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Kentucky Basketball Serenity: Listen to the sound of the wind ...


... that's blowin' through the trees, rivers are flowin' to the sea.
Yeah they're all comin' home just like you and me.
Life's for livin', child can't you see, cause,
These are the days we will remember
And these are the times that won't come again
The hottest of flames becomes an ember
And you've gotta live it while you can ...  -- Keith Urban
These are the Days

Serenity struck me this afternoon in a way I didn't expect after the debacle of last night.  After a very trying day at work and finally getting to a stopping point, I just felt the burden of the thundering defeat at the hands of North Carolina last night and the pressure of the day's trials just slip off like a heavy yoke.  I was suddenly reminded of the memorable words of Traitor Rick Pitino, "Live in the precious present."

Of course, for most Kentucky fans, the present isn't all that precious.  The Wildcats are the leading the nation in assists for the other team, and UK finds itself firmly on the wrong end of an 0-2 start.  Nobody for Kentucky is playing well, coach Gillispie looks somewhat overwhelmed by it all (even if he probably isn't) and nobody can point to anything particularly promising except for one thing -- we are two games into a thirty game season.

That fact is the source of much of my sudden bout of serenity.  We have just barely begun this campaign, and despite the early stumbles, Kentucky is not nearly as unfortunate in reality as they have looked so far.  Last night, as Ken Pomeroy points out below, there were a few bright spots in an otherwise profound darkness.  Nothing like the light at the end of a tunnel, mind you, but more like the discovery of a luminescent fungus or mold in a dark cave that lights the way down an otherwise impenetrable blackness, forcing us to grope and trip just a little less on the way to ... where?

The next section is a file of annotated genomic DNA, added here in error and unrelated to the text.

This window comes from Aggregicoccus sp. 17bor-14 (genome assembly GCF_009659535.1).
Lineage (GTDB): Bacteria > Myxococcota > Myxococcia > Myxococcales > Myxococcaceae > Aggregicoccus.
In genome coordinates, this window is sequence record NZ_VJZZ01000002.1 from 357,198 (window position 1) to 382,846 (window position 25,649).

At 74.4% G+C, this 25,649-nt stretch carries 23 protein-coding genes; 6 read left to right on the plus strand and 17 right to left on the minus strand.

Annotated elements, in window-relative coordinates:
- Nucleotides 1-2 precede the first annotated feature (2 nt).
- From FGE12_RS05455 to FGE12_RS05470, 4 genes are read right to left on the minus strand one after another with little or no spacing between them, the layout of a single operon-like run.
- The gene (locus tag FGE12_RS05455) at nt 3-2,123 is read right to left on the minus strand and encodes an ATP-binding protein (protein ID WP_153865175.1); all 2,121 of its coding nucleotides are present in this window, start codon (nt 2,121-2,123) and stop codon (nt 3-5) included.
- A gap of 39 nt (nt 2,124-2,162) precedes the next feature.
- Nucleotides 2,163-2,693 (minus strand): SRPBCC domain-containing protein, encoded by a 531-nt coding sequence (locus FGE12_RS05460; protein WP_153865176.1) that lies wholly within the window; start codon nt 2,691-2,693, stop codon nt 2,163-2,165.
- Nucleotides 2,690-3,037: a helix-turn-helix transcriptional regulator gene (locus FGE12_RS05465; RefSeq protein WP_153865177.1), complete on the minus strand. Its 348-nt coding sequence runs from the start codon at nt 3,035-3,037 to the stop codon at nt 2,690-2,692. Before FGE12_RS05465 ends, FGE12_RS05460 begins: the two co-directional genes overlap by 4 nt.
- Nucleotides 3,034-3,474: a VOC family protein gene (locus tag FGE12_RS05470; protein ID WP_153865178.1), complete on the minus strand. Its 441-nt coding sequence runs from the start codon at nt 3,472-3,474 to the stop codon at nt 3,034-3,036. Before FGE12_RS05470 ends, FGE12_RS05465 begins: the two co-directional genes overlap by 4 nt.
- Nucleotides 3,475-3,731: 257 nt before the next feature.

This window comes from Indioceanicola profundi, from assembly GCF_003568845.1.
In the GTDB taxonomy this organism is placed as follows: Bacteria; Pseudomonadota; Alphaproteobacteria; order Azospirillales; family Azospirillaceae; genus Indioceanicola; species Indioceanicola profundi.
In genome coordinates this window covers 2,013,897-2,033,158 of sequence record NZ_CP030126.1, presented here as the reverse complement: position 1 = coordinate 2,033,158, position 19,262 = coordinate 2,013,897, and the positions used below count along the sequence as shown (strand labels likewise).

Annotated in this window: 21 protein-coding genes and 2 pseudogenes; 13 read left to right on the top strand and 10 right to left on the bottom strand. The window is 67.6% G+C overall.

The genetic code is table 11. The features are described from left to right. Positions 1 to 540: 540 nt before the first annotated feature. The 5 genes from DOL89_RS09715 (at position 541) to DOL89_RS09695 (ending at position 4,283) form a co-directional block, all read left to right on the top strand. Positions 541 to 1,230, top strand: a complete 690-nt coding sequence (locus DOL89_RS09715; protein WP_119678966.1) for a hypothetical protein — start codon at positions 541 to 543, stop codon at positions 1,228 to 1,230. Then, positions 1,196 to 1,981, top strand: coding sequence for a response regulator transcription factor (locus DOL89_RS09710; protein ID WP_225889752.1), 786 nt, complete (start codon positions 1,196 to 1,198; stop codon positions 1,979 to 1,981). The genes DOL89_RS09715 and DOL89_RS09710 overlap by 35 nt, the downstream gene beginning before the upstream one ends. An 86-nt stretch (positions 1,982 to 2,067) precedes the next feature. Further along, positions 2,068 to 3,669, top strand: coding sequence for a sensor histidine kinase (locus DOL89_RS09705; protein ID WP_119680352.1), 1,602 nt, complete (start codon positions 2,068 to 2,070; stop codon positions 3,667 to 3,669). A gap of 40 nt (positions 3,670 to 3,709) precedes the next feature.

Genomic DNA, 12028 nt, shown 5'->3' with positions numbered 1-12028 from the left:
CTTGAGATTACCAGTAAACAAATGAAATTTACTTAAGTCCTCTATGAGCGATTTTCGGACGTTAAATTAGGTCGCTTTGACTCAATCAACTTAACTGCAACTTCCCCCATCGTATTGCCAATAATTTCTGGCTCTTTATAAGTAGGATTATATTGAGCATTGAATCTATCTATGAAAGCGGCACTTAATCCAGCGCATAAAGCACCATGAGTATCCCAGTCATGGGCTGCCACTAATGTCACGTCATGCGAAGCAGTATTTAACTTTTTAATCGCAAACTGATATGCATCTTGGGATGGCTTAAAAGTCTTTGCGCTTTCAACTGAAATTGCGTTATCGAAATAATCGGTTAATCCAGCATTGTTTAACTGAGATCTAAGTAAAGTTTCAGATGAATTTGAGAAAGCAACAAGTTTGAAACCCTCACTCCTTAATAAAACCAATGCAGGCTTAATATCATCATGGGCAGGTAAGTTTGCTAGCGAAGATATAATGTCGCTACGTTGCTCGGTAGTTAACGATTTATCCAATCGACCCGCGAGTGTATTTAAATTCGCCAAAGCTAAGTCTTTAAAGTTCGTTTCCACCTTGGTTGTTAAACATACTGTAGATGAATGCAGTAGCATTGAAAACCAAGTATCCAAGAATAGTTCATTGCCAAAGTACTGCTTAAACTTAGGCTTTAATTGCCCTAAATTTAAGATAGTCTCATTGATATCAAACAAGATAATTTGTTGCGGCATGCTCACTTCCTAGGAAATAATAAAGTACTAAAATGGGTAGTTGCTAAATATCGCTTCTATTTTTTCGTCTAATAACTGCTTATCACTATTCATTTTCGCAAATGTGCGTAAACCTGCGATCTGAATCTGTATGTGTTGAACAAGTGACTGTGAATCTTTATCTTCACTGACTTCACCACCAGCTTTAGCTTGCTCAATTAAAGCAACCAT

We don't know where, and therein lies the other cause for my sudden bout of tranquility.  One of the truly great things about a basketball season is that it is a journey, not a destination.  It would be nice if Kentucky were back on top of college basketball, but I think Kentucky fans are finally waking up to the realization that there are no quick fixes in the college game these days.  Teams take time to turn around after running into difficulty, coaches take time to get acclimated to their job, and life does not stop to wait for the Wildcats to catch up with it.

I remember last year's SEC run, and the puzzlement of the basketball world as Kentucky managed to surprise everyone and finish a close second in the SEC East to Tennessee.  Many thought at that point that Kentucky had arrived again, but alas, not yet.  Not yet.  As anxious as we are, we must listen to the wind, the sound of the world, the fans, the thump of the ball on hardwood.  The satori will come for this team.  Not immediately and not all at once, to be sure, but come it will and when it does, it will be all the more wonderful for the contrast with the pain and frustration we feel now, just as the sweet is more intense after the bitter.

Let us not forget our history, our proud heritage, and how long we struggled before the halcyon days of Traitor Rick.  Twenty years we went between the championships years of 1958 and 1978, and to duplicate that feat will take ten more years.  I don't believe it will be that long before the 'Cats are back on top, and I don't think most Kentucky fans do either.  So instead of taking it out on the world and your fellow fans, trust the program.  It doesn't matter if you trust coach Gillispie, trust the program that has delivered seven national championships and two in the last 15 years.  Take a deep breath, and think about the glory past and the glory yet to come.  As the saying goes, it always looks darkest just before the dawn. 

Remember how the Suffocats, down 25-11 at Vanderbilt after the first ten minutes, a game very similar to what we saw last night, stormed back unexpectedly to emasculate the Vanderbilt Commodores by 22, barely letting them across half court in the second stanza.  When satori struck them, they became an otherworldly team that never looked back on the way to a #1 national ranking.  Never forget the unexpected national championship of 1998, where the seeming leftovers from the powerful 1996 and 1997 teams wound up grasping the brass ring.  All these things may seem a distant memory now, but they are the result of the program, not just the man who sat in the hot seat

Trust the program, and your trust will be rewarded.